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Commercially viable electricity from nuclear fusion one step closer thanks to British breakthrough | UK News

The dream of pollution and radiation-free electricity derived from nuclear fusion could be one more step towards reality thanks to a breakthrough by British scientists.

They developed an exhaust system capable of handling the immense temperatures created during the melting process and which until now have limited the viability of commercial fusion power plants.

The first results of the UK Atomic Energy Authority’s MAST Upgrade experiment suggest that the world first could mean that the development of fusion energy is getting easier.

The production of electricity using a fusion reactor is still in the experimental stage, but experts have said that fusion energy – based on the same principle that stars create heat and light – could be a secure and sustainable part of our energy supply in the future.

A fusion power plant uses a machine called a tokamak to allow hydrogen atoms to fuse together, releasing energy that can produce electricity.

But fusion reactions can produce a lot of heat, and without an exhaust system to handle this, materials have to be replaced more often.

This limits the operating capacity of the power plant and increases the cost of energy.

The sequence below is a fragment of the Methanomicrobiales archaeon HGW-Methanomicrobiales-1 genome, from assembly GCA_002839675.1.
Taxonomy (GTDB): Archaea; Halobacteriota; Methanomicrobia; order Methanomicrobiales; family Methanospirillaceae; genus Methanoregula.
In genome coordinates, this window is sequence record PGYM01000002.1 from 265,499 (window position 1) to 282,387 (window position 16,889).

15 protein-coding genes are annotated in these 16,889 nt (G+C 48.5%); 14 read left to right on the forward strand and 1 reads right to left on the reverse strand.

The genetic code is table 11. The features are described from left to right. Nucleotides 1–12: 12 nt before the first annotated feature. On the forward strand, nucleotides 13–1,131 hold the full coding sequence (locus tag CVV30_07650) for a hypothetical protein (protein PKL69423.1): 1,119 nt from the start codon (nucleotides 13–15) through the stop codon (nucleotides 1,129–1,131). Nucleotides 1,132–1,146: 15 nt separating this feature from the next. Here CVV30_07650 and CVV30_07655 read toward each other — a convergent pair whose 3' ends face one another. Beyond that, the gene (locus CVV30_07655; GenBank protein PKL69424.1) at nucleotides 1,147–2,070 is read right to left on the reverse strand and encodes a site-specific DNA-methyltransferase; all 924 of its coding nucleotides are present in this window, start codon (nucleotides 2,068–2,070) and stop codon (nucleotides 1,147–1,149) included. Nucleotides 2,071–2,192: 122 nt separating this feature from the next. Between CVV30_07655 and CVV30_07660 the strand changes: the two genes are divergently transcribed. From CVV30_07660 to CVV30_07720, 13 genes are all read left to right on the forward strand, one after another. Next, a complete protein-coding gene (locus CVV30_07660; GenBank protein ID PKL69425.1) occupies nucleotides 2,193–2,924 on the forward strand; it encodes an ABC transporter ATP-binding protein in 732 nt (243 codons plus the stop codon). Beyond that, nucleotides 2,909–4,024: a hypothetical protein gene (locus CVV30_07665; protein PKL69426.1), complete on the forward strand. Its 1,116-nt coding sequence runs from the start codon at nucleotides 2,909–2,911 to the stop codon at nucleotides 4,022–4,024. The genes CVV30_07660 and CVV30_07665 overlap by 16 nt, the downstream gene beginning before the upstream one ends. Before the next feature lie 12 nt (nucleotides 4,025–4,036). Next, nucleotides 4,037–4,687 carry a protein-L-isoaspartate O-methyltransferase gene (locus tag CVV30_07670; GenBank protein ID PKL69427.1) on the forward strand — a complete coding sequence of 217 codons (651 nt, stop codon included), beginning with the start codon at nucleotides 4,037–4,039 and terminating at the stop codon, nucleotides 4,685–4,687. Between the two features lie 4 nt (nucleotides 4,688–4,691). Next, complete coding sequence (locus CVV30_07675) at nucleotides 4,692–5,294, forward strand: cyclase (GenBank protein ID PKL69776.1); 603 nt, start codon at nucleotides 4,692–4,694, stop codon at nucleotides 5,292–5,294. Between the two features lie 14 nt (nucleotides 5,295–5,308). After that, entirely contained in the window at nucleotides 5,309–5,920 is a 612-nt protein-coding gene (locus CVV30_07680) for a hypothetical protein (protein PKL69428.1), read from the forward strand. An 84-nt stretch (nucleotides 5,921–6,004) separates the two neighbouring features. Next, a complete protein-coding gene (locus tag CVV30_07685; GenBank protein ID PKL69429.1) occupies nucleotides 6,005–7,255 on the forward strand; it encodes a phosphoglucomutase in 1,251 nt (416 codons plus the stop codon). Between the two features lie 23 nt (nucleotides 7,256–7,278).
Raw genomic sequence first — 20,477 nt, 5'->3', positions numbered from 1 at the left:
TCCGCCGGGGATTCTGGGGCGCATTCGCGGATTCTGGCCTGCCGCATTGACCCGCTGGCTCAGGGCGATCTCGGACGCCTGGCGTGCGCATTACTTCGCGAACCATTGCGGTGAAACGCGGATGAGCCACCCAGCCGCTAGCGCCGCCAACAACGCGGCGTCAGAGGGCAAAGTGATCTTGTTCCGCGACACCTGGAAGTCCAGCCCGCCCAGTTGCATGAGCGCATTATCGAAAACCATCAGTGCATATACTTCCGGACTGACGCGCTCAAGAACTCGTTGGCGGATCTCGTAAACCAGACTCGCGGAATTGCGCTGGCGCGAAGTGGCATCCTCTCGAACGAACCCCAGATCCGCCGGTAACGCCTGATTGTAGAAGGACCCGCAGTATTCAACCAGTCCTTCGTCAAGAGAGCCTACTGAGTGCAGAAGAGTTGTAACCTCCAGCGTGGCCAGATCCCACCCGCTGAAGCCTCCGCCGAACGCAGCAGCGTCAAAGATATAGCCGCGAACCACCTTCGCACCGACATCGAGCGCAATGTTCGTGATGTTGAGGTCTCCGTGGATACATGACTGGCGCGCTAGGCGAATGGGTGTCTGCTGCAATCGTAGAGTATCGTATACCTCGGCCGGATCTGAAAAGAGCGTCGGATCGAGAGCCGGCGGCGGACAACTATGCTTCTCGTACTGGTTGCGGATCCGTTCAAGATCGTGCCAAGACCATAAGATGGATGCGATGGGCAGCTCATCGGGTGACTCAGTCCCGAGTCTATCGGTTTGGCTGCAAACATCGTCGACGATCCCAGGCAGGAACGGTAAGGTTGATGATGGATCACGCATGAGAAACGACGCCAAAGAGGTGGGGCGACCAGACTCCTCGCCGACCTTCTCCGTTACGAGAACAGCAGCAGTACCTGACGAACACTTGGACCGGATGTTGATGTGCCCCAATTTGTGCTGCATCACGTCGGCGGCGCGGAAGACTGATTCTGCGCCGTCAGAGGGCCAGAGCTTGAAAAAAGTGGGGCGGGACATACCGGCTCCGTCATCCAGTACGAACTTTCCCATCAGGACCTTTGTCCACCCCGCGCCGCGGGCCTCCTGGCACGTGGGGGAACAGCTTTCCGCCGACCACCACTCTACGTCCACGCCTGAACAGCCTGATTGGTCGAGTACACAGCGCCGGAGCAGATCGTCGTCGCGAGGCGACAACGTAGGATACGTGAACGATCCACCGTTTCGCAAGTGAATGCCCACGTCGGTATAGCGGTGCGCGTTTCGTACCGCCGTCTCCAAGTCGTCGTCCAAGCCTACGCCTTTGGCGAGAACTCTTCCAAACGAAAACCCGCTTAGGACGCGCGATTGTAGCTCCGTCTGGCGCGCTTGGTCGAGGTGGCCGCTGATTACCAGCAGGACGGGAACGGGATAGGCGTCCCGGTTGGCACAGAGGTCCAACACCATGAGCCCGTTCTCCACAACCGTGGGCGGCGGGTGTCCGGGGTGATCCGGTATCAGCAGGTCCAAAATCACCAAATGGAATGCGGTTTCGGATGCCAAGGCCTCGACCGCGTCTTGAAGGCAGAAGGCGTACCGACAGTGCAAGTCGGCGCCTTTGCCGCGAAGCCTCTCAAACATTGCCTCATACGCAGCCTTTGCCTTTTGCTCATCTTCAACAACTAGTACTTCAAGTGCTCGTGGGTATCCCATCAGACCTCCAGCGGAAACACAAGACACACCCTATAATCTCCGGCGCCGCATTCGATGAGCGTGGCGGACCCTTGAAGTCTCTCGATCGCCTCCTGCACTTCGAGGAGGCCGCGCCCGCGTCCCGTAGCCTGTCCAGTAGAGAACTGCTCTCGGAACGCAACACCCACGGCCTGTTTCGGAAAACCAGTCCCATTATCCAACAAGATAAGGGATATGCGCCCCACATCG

Undated photo of the document released by the British Atomic Energy Authority (UKAEA) of the interior of the MAST upgrade tokamak.  Scientists have successfully tested an innovative concept in the world that could remove one of the main obstacles to the development of fusion energy.  Issue date: Wednesday, May 26, 2021.
A fusion power plant uses a machine called a tokamak to allow hydrogen atoms to fuse together

The system used by the MAST leveling experiment – the Super-X divertor – however, allowed tokamak coins to last longer.

Tests have shown a reduction of at least 10 times the heat, a result that could make power plants more economically viable, thereby reducing the cost of fusion electricity.

UKAEA Senior Scientist at MAST Upgrade, Dr Andrew Kirk, said the results were “fantastic”, adding: “This is the time our UKAEA team has been working for almost a decade.

“We built MAST Upgrade to solve the exhaust problem of compact fusion power plants, and the signs are that we’ve been successful.

“Super-X reduces heat on a blowtorch exhaust system …

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This notice was published: 2021-05-25 23:49:00